Sunday, December 04, 2011

Problems that Will Still Be Around Even After They Save the Euro

A selection.  First:
The fact is that the primary beneficiary of the United States Postal Service today is arguably the advertisers whose leaflets and catalogs flood our mailboxes. First-class mail - items like bills and letters that require a 44-cent stamp - fell 6.6 percent in 2010 alone, continuing a five-year-long plunge. Last year was the first time that fewer than 50 percent of bills in the United States were paid by mail. There were 9.3 billion pounds of "standard mail" - the low-cost postage category available to mass advertisers - but only 3.7 billion of first-class mail.

Link. Also:

The  [departing Medicare honcho], Dr. Donald M. Berwick, listed five reasons for what he described as the “extremely high level of waste." [I.e., in health care generally,  not just medicare.--ed.]   They are overtreatment of patients, the failure to coordinate care, the administrative complexity of the health care system, burdensome rules and fraud.

“Much is done that does not help patients at all,” Dr. Berwick said, “and many physicians know it.”
Link. Also:
More people take buses and trains in Germany than in the United States (8 percent of all trips versus 1.6 percent), in part because German cities are more compact. Still, an interesting pattern emerges when Buehler and Pucher looked at changes in spending and ridership over the past two decades. Between 1991 and 2007, the United States boosted public-transit funding 50 percent and expanded transit miles by 20 percent. Yet trips per capita have actually declined slightly over that time. What’s more, U.S. public transportation has become ever more dependent on taxpayer subsidies — the share of expenses covered by fares dropped from 37 percent in 1991 to 33 percent in 2007. Germany is a different story entirely. Over that same period, the country shrunk its public-transportation system slightly, with fewer miles for bus and light rail. And German transit agencies more than doubled fares, on average. Yet trips per capita rose by 22 percent, and fares now cover 77 percent of the system’s costs. Germany is getting more riders with fewer subsidies — indeed, per trip, Germany transit subsidies are less than one-third of those in the United States.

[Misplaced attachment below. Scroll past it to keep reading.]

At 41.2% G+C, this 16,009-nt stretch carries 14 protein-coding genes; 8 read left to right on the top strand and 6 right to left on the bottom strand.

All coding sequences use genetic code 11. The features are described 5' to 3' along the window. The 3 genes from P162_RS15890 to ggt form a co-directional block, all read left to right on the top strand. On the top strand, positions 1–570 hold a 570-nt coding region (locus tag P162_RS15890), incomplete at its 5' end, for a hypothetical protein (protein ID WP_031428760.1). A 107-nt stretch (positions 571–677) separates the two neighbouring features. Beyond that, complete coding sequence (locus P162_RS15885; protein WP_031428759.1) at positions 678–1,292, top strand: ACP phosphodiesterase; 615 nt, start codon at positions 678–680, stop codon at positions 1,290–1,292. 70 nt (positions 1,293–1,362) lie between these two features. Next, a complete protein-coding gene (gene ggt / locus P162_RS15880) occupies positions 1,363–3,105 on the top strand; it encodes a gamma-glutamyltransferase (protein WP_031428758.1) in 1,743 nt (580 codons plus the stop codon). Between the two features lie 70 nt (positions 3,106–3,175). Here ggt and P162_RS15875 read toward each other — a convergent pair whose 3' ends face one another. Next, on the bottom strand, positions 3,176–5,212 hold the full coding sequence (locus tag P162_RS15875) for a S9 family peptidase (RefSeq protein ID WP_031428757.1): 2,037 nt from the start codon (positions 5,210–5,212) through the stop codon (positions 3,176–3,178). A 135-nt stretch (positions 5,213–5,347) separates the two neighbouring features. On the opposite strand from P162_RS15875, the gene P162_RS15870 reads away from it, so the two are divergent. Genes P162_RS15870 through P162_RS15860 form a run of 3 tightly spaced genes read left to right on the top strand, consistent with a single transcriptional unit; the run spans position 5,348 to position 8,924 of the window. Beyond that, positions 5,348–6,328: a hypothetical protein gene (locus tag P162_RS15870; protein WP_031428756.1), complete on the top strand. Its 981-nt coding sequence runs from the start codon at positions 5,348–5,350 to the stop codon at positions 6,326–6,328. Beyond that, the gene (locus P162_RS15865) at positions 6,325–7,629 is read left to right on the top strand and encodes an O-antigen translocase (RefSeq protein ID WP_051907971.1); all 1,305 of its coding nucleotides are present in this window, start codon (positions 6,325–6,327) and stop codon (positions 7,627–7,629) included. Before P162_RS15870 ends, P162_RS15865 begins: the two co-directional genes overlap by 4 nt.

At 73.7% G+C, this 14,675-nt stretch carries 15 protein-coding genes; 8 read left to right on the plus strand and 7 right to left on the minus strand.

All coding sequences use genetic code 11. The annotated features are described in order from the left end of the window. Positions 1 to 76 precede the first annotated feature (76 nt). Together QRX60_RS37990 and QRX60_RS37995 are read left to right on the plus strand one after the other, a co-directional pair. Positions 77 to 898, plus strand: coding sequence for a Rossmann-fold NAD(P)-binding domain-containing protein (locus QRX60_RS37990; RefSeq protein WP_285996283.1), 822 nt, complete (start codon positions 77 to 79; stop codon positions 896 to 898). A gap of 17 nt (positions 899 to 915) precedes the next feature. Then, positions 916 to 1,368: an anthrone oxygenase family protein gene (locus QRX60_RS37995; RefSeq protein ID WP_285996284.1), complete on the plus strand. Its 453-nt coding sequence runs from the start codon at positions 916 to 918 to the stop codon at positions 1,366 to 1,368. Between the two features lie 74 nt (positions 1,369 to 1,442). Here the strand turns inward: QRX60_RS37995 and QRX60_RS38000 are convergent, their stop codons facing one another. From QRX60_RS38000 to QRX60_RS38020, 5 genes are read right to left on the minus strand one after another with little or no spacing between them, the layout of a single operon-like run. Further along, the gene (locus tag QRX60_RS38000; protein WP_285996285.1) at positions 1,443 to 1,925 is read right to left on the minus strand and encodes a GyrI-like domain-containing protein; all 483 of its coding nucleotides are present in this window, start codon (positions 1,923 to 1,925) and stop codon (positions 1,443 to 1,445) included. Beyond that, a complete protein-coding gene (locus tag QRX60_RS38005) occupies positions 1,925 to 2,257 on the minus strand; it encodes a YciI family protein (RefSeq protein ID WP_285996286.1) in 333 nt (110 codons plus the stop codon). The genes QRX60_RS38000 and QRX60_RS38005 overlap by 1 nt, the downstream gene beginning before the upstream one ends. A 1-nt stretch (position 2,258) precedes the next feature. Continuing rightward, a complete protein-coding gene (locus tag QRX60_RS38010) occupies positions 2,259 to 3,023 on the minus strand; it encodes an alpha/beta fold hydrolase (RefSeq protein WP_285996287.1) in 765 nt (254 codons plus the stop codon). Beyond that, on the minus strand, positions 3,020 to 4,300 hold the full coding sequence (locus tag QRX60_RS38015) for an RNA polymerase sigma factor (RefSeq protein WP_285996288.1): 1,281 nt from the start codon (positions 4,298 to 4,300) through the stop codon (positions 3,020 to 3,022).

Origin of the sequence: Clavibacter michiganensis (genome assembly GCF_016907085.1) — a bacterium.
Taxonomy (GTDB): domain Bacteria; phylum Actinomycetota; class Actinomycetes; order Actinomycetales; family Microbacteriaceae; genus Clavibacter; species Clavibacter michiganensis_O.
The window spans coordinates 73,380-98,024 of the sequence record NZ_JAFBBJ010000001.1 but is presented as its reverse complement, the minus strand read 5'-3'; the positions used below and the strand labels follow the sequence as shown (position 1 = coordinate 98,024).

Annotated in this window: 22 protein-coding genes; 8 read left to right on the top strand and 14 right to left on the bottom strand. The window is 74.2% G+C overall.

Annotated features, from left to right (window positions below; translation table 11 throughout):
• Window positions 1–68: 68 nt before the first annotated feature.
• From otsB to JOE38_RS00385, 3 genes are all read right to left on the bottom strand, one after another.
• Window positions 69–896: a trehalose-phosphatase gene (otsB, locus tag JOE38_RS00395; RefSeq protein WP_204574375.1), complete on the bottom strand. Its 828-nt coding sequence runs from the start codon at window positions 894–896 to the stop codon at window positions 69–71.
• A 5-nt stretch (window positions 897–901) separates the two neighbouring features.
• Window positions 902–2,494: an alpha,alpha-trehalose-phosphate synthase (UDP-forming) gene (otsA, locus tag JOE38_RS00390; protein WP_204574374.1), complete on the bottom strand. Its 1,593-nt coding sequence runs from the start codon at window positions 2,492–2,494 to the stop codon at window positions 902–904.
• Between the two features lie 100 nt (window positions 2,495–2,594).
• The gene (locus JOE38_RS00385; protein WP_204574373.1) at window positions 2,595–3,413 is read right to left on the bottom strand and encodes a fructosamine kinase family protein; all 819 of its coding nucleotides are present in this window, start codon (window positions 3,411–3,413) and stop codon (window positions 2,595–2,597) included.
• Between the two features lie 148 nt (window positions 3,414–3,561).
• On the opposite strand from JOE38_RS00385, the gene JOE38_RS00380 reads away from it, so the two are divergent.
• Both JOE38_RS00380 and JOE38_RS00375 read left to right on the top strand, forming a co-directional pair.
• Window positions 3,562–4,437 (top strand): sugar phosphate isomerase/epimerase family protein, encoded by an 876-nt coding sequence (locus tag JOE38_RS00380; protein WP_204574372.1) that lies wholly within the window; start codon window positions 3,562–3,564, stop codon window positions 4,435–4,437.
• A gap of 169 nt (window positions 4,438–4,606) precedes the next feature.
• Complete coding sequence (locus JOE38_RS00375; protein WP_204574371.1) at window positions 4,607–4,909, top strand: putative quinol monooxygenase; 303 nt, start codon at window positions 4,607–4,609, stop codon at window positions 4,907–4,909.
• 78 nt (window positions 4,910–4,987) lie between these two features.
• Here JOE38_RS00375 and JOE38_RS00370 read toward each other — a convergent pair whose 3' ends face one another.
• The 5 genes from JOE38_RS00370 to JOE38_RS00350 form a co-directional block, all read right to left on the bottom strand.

Link. Enjoy the rest of your weekend.    

1 comment:

Ken Houghton said...

The first problem with reverse itself when banks and/or companies start charging users for paying bills electronically, instead of just collecting the excessive rents provided by maintaining prices at a level that allows for mail processing while payments are received by ACH.

Of course, by that time, we will be in the Netflix/Video Store mode, where the USPS has been downsized too much to cover any increase in volume as part of an "austerity" measure.